A “legal pathway” should be opened up to help allow children under 16 self-declare their own gender identity, a human rights organisation has said.
Free Legal Advice Centres (FLAC) has made a number of recommendations regarding the Gender Recognition Act to the Department of Employment Affairs and Social Protection, which is conducting a review.
The Gender Recognition Act, which was passed into law in 2015, allows all individuals over the age of 18 to self-declare their own gender identity. Young people aged 16-17 can also apply to be legally recognised, but the process has been described as “more onerous” by the Transgender Equality Network.
Eilis Barry, chief executive of FLAC, said 16 and 17-year-olds should be able to apply for legal recognition as if they were 18 and that a legal pathway would be opened for children under 16 "with the court being required to hold the best interests of the child as the paramount consideration in decision making".
The organisation has also recommended equality legislation should be amended to prohibit discrimination based on gender identity and gender expression and that there needs to be protection for those who identify as intersex or non-binary persons.
“We’ve also recommended the introduction of a third option such as ‘x’ for non-binary intersex on identity documents and that the Gender Recognition Act needs to be amended for recognition of non-binary gender identities,” Ms Barry said.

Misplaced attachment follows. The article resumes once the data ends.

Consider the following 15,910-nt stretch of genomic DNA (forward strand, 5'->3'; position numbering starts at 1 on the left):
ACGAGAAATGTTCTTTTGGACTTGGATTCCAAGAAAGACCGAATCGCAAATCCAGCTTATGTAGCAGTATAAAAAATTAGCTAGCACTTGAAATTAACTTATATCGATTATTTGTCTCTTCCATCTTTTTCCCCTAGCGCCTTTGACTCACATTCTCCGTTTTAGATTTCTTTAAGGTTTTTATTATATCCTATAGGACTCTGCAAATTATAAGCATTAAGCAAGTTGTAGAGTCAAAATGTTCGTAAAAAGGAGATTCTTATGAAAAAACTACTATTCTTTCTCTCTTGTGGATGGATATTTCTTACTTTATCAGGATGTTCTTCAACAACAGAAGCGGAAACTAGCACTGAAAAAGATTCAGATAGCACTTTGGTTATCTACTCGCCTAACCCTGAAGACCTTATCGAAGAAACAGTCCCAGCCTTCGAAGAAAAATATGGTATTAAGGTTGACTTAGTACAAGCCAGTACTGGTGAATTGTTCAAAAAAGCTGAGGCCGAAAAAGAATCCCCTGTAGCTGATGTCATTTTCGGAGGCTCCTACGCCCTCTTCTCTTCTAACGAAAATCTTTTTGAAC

Ms Barry was speaking at the launch of a report detailing the story of transgender rights activist Lydia Foy and her 22-year legal battle for recognition in Ireland of her female gender.
“Lydia is an incredibly strong, brave and resilient person who has brought a sea of change in law and how society views gender,” Ms Barry said.
Ms Foy’s legal battle began in 1997, when having been refused a female birth certificate from 1993, she approached FLAC for help.
In 2007, the High Court found the State's failure to enact laws recognising her acquired female gender was incompatible with the European Convention on Human Rights. The case was later re-activated due to delays in introducing the necessary legislation, but effectively settled in November 2014 on terms including the High Court being told the Government would enact the necessary laws "as soon as possible" in 2015.
“It was a long struggle but was worth it knowing that future generations won’t experience the same struggle I did,” Ms Foy said.
Michael Farrell, senior solicitor with FLAC who dealt with the Foy case, said it exposed "serious flaws in our legal system".
“There have been remarkable changes in Irish law and society over the last few years, marriage equality, gender recognition and repeal of the eighth amendment in the Constitution,” he said.
“But there is still much to be done, especially around the right to housing and shelter, the treatment of immigrants and asylum seekers and the rights of person with disabilities.”